Members of our Kyudo club represent this philosophy admirably in their dedication to training and bringing people together through cooperation. As one of many clubs that make the Japanese Canadian Cultural Centre a home, we try to contribute to the cause through volunteering at the annual Bazaar, as well as contributing to the Family Winter Festival.
In 2011, we placed 2nd with a gingerbread Kyudojo, falling just shy of the ultimate prizes: Gift coupons to local restaurants. This year, we chose Carl's house from the Pixar movie "UP". A whimsical display, requiring moderately difficult engineering, that would hopefully put us over the top.
Planning started a few weeks prior to the event with project manager, Aleem, building his team and organizing the purchase of materials. Our tireless baker, Mos, prepared each and every shape and size of gingerbread we would need to construct the house; and with all the materials ready for assembly, we gathered the day before the competition at Mie sensei's house and laid out the plans.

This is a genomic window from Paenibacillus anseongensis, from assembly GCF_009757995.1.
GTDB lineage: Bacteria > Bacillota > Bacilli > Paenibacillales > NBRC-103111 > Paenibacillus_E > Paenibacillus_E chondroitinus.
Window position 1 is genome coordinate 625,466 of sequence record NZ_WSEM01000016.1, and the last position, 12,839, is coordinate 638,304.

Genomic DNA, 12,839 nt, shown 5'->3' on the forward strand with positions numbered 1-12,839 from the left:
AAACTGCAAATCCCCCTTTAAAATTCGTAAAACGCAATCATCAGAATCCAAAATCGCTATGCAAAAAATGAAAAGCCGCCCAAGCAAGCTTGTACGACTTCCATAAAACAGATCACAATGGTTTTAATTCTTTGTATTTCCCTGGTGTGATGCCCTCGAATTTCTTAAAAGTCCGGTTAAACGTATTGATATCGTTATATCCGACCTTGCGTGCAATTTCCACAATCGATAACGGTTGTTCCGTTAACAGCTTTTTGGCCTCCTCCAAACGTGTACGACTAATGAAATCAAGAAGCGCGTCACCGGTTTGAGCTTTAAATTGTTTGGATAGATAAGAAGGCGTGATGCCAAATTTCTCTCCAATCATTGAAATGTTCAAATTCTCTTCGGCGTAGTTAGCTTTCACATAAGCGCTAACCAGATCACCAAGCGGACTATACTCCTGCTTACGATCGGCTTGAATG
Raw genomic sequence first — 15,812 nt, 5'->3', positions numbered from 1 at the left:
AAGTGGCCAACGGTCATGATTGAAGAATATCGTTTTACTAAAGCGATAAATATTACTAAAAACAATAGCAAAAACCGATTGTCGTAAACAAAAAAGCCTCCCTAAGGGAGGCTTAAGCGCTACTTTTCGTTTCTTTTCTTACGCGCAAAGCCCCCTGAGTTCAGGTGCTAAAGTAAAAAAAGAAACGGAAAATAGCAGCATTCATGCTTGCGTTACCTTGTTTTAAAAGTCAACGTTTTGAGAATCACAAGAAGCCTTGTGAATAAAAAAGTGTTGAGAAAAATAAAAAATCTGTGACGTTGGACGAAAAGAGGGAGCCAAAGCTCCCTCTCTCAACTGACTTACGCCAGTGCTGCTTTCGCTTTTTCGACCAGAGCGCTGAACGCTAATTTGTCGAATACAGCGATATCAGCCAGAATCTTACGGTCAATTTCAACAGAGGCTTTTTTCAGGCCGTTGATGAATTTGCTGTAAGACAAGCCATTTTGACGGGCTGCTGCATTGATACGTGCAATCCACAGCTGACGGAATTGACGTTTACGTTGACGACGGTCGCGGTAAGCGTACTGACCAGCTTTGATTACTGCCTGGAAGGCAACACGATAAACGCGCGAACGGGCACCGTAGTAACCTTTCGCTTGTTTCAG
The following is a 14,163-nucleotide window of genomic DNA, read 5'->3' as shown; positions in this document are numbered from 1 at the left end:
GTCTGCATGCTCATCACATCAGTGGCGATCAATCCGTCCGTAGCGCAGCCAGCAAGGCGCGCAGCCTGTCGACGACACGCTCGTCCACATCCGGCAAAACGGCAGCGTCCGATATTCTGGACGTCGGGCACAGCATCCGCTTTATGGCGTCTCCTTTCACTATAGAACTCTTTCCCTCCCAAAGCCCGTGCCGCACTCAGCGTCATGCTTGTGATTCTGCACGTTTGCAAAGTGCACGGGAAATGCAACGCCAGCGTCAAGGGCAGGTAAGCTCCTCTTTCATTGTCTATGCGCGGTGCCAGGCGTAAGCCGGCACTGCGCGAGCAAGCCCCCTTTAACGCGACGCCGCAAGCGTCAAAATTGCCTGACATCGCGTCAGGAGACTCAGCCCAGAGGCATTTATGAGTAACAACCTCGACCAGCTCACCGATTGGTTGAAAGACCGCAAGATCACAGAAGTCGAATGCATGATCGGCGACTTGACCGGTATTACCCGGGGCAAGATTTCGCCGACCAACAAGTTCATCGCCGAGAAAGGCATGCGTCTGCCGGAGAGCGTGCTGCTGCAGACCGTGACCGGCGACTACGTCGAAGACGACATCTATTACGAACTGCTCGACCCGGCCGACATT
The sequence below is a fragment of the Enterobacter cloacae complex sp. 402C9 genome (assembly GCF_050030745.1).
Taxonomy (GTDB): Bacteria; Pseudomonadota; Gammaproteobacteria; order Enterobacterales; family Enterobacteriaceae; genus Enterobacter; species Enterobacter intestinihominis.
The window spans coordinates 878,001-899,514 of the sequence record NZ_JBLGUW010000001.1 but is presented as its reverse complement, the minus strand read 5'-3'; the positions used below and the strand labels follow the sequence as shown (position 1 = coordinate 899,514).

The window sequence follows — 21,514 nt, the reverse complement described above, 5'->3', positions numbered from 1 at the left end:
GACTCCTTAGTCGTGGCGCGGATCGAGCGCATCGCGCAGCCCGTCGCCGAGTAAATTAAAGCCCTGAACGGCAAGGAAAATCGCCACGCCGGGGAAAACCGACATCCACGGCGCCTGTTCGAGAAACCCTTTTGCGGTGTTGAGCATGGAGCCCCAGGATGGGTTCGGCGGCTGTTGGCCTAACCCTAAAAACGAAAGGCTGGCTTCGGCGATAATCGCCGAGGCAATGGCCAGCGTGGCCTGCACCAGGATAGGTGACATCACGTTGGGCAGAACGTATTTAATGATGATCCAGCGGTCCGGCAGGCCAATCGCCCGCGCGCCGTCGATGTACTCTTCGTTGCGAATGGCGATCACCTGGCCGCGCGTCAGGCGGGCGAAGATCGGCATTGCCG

A brief pizza, pop, and chips break, courtesy of Tane, provided additional energy, but some "other snacks" were available too.
Aleem, Mos, Nanik, and Tane had done a wonderful job assembling the major pieces and took a well-deserved break as we stepped into our shift. Ray returned a few minutes later with McDonalds, providing the last burst of sustenance for completing the project.
The next day, we submitted our entry to the JCCC in Shokokai Court as one of seven participants. Throughout the day, families walked by and were given the option of voting for:
- Best Overall
- Most Original
- Children's Choice (only votes by kids)
Best Overall - #5 Carl's house from Up (WE WON!)
2nd Overall - #7 A Canadian Christmas
Children's choice - #1 Our Dream Cottage
Most Original - #2 Whoville
Congratulations go to everyone who worked on and supported the project from start to finish. It was a tiring eight and a half hours of construction, but the sense of accomplishment made the whole endeavour worth while.
There's really no limit to what a team of dedicated and committed individuals can accomplish. Perhaps a proper Kyudojo for our club isn't as improbable as previously imagined. As long as we stick together, I, for one, believe it can happen.